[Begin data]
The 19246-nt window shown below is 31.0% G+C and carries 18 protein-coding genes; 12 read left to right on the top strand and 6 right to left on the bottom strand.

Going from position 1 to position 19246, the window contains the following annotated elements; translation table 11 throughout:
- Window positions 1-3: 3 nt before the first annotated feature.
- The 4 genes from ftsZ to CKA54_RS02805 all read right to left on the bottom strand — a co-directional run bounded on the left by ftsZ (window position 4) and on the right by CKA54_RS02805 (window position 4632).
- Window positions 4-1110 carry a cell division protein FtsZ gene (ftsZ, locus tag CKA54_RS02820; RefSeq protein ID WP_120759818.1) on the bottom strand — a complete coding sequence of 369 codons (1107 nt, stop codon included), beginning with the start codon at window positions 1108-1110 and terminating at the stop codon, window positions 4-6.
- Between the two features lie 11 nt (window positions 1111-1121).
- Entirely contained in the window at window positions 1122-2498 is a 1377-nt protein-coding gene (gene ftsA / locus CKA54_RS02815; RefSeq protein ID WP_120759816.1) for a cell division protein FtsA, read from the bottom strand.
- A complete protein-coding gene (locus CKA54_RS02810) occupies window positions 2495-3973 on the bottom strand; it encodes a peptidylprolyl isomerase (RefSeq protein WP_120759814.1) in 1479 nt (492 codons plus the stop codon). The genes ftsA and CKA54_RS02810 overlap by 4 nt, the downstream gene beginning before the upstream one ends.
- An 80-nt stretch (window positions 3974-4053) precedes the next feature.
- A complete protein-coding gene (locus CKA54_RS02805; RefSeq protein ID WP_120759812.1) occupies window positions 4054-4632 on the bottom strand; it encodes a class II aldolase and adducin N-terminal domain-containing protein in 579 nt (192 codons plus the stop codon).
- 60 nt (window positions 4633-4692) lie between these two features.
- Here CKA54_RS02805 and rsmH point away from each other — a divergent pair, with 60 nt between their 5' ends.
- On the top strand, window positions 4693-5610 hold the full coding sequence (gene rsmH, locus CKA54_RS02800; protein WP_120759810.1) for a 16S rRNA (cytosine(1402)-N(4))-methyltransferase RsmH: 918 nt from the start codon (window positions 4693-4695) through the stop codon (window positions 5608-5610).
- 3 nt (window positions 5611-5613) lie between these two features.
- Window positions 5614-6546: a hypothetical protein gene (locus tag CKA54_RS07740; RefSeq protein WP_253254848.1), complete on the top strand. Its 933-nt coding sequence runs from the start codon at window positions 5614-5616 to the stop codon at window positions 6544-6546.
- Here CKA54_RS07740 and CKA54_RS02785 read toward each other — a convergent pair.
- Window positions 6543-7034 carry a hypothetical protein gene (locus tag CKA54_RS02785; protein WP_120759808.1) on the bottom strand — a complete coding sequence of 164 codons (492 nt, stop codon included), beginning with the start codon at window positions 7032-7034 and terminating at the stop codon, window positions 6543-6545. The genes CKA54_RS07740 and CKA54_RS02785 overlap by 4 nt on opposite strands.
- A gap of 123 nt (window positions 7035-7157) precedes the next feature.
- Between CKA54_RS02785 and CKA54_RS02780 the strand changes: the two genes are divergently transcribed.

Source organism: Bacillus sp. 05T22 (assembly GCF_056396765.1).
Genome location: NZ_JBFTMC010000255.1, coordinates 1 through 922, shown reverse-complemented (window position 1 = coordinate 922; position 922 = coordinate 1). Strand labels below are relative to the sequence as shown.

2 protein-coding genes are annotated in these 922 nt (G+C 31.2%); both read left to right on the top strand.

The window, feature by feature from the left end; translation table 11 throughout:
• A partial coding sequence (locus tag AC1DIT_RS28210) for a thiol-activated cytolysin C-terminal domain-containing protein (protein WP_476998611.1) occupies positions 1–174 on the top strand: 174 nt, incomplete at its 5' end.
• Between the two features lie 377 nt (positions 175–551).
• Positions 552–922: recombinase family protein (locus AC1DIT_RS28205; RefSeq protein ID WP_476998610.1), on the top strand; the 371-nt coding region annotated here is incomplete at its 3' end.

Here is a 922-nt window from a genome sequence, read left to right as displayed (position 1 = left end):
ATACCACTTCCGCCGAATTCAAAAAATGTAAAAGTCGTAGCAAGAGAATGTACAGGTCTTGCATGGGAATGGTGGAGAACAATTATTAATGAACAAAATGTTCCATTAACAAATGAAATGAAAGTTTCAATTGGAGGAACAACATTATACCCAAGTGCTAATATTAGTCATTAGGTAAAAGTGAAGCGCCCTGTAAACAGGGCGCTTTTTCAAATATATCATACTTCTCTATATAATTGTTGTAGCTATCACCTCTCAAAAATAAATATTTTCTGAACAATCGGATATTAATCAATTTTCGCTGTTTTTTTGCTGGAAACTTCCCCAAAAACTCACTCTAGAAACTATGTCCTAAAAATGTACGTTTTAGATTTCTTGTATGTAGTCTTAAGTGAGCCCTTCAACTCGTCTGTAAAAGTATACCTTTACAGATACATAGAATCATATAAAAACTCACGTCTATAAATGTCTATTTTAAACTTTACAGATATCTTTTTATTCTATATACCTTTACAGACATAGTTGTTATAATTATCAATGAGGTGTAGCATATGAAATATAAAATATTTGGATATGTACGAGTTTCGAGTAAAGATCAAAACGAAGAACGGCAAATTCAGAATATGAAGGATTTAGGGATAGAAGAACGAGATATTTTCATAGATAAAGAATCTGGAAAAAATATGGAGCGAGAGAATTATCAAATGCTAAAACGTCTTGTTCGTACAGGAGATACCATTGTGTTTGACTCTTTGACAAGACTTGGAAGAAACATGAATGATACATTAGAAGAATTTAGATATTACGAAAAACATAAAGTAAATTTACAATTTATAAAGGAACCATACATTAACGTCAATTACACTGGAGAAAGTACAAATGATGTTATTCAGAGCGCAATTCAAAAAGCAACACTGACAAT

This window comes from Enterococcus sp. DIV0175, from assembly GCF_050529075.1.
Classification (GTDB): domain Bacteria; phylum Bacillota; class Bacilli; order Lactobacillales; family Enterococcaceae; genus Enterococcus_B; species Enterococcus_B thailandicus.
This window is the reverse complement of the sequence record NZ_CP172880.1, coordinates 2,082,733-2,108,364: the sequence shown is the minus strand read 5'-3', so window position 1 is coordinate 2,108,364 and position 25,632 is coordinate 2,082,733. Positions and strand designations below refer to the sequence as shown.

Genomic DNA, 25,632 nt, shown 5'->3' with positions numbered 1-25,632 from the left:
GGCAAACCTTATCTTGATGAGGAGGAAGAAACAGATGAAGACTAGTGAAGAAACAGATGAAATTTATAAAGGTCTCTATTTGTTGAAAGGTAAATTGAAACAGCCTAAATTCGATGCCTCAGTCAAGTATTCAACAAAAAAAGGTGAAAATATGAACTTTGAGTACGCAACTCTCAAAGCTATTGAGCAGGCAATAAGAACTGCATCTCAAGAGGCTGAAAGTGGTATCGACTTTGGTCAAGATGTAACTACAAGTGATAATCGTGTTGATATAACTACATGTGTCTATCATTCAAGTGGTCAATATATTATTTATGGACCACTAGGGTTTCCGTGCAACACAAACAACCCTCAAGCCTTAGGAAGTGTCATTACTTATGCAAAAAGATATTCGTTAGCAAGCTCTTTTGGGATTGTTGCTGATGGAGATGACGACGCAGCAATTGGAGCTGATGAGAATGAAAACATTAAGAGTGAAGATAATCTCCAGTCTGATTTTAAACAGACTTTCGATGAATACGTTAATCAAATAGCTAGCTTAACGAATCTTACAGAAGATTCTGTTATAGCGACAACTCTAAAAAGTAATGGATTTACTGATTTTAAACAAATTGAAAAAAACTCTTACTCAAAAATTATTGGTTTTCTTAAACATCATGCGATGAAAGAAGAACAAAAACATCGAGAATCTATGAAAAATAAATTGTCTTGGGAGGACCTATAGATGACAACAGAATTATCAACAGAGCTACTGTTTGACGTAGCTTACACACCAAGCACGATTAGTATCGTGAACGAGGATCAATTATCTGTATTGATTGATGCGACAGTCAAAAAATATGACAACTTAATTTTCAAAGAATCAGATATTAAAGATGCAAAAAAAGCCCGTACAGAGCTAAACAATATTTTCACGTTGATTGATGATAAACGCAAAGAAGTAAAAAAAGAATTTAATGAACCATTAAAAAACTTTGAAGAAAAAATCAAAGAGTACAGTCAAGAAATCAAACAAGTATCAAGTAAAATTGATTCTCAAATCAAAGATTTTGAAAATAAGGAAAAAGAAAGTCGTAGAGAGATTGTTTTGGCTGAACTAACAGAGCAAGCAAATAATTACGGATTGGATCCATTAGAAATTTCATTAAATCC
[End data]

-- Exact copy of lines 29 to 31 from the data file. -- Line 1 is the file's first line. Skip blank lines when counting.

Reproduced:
This window comes from Enterococcus sp. DIV0175, from assembly GCF_050529075.1.
Classification (GTDB): domain Bacteria; phylum Bacillota; class Bacilli; order Lactobacillales; family Enterococcaceae; genus Enterococcus_B; species Enterococcus_B thailandicus.
This window is the reverse complement of the sequence record NZ_CP172880.1, coordinates 2,082,733-2,108,364: the sequence shown is the minus strand read 5'-3', so window position 1 is coordinate 2,108,364 and position 25,632 is coordinate 2,082,733. Positions and strand designations below refer to the sequence as shown.